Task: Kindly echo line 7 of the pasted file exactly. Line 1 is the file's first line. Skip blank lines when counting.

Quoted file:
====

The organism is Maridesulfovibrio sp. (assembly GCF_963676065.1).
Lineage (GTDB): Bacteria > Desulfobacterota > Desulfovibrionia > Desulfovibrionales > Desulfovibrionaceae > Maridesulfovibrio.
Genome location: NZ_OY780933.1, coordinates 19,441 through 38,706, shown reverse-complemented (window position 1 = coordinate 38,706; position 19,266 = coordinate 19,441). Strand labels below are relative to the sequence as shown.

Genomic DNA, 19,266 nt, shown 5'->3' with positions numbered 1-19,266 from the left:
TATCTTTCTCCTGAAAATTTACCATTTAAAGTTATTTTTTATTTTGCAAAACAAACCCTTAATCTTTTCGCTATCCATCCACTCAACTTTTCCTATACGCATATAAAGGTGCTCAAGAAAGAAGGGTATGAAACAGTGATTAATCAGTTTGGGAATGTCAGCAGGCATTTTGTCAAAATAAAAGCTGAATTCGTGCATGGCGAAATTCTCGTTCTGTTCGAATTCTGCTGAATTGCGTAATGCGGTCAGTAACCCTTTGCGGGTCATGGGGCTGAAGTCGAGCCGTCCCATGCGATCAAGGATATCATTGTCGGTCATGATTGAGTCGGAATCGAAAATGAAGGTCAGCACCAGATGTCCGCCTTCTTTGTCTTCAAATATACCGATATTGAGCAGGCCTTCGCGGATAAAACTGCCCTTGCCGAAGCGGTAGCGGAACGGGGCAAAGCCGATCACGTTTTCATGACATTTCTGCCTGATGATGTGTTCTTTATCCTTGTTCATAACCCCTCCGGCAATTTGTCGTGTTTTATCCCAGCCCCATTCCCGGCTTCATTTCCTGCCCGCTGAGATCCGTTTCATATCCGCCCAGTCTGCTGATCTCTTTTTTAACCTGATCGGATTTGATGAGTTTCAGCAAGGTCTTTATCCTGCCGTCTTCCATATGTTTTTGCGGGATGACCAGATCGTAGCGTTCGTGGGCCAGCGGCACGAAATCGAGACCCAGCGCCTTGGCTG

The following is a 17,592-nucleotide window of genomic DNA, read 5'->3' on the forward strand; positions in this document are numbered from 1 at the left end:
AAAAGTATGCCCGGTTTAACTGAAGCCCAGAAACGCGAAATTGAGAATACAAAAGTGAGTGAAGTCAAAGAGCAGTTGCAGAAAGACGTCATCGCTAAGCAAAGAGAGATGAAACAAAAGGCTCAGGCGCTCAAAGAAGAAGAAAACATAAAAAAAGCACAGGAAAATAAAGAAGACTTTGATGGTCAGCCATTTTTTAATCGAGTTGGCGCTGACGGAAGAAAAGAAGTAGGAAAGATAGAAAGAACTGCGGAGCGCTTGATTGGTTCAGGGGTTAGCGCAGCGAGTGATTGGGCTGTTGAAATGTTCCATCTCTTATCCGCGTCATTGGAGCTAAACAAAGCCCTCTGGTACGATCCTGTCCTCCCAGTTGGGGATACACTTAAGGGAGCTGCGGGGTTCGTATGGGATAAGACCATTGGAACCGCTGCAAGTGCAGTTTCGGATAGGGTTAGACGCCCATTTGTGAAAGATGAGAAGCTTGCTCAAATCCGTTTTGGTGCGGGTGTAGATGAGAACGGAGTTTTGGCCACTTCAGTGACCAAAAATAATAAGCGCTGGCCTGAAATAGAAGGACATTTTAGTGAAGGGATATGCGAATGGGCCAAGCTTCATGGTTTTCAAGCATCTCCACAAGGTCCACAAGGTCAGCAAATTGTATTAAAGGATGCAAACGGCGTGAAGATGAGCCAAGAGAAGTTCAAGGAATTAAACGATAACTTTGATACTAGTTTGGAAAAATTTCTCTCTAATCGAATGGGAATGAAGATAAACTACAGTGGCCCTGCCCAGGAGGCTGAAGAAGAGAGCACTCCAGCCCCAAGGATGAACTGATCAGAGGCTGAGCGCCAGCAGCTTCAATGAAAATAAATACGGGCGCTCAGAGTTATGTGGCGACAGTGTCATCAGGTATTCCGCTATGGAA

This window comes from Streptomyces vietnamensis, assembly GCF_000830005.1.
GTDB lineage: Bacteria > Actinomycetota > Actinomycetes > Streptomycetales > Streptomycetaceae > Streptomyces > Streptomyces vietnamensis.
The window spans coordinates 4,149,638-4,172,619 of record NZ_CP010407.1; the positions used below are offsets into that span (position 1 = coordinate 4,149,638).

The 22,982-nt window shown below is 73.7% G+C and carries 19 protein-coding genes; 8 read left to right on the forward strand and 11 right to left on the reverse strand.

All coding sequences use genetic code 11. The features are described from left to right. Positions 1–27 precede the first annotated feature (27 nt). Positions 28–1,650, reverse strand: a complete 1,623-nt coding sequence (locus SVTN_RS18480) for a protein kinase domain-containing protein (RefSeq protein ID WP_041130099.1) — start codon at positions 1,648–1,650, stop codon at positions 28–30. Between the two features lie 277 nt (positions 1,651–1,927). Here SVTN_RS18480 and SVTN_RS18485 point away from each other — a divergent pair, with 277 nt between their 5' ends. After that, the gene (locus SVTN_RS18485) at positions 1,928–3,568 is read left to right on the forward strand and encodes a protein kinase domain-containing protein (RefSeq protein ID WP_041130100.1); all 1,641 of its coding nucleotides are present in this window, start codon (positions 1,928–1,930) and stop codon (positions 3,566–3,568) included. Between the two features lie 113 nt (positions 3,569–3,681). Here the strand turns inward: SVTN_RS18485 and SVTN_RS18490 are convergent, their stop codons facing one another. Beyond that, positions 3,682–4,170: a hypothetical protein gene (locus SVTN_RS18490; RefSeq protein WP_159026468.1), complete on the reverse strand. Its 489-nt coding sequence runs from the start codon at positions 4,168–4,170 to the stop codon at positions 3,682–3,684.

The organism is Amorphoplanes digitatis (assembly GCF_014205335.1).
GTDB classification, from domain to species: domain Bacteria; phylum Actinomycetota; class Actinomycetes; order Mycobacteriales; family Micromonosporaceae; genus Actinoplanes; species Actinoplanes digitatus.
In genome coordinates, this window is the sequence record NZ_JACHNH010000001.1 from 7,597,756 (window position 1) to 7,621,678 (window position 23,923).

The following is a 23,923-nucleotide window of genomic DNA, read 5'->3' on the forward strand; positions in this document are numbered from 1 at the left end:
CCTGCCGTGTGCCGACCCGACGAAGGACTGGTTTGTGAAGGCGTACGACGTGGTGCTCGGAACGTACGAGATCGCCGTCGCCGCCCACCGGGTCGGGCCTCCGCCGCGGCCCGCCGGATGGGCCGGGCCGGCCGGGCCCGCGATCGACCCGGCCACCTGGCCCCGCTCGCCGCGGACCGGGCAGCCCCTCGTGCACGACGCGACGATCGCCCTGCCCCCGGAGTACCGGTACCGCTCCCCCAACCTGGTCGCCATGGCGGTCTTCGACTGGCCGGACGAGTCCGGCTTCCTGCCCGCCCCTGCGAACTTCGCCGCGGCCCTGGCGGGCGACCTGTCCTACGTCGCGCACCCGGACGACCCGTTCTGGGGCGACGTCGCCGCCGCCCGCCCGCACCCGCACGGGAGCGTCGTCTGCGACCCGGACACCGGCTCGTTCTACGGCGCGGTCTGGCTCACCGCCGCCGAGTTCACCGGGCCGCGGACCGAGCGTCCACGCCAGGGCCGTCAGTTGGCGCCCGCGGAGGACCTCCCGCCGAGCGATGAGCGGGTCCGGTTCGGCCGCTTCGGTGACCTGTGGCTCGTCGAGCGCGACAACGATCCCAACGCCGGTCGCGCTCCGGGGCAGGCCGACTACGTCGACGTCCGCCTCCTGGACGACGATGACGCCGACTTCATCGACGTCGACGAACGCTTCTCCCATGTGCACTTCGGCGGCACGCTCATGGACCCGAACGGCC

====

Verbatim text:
AAAAGTATGCCCGGTTTAACTGAAGCCCAGAAACGCGAAATTGAGAATACAAAAGTGAGTGAAGTCAAAGAGCAGTTGCAGAAAGACGTCATCGCTAAGCAAAGAGAGATGAAACAAAAGGCTCAGGCGCTCAAAGAAGAAGAAAACATAAAAAAAGCACAGGAAAATAAAGAAGACTTTGATGGTCAGCCATTTTTTAATCGAGTTGGCGCTGACGGAAGAAAAGAAGTAGGAAAGATAGAAAGAACTGCGGAGCGCTTGATTGGTTCAGGGGTTAGCGCAGCGAGTGATTGGGCTGTTGAAATGTTCCATCTCTTATCCGCGTCATTGGAGCTAAACAAAGCCCTCTGGTACGATCCTGTCCTCCCAGTTGGGGATACACTTAAGGGAGCTGCGGGGTTCGTATGGGATAAGACCATTGGAACCGCTGCAAGTGCAGTTTCGGATAGGGTTAGACGCCCATTTGTGAAAGATGAGAAGCTTGCTCAAATCCGTTTTGGTGCGGGTGTAGATGAGAACGGAGTTTTGGCCACTTCAGTGACCAAAAATAATAAGCGCTGGCCTGAAATAGAAGGACATTTTAGTGAAGGGATATGCGAATGGGCCAAGCTTCATGGTTTTCAAGCATCTCCACAAGGTCCACAAGGTCAGCAAATTGTATTAAAGGATGCAAACGGCGTGAAGATGAGCCAAGAGAAGTTCAAGGAATTAAACGATAACTTTGATACTAGTTTGGAAAAATTTCTCTCTAATCGAATGGGAATGAAGATAAACTACAGTGGCCCTGCCCAGGAGGCTGAAGAAGAGAGCACTCCAGCCCCAAGGATGAACTGATCAGAGGCTGAGCGCCAGCAGCTTCAATGAAAATAAATACGGGCGCTCAGAGTTATGTGGCGACAGTGTCATCAGGTATTCCGCTATGGAA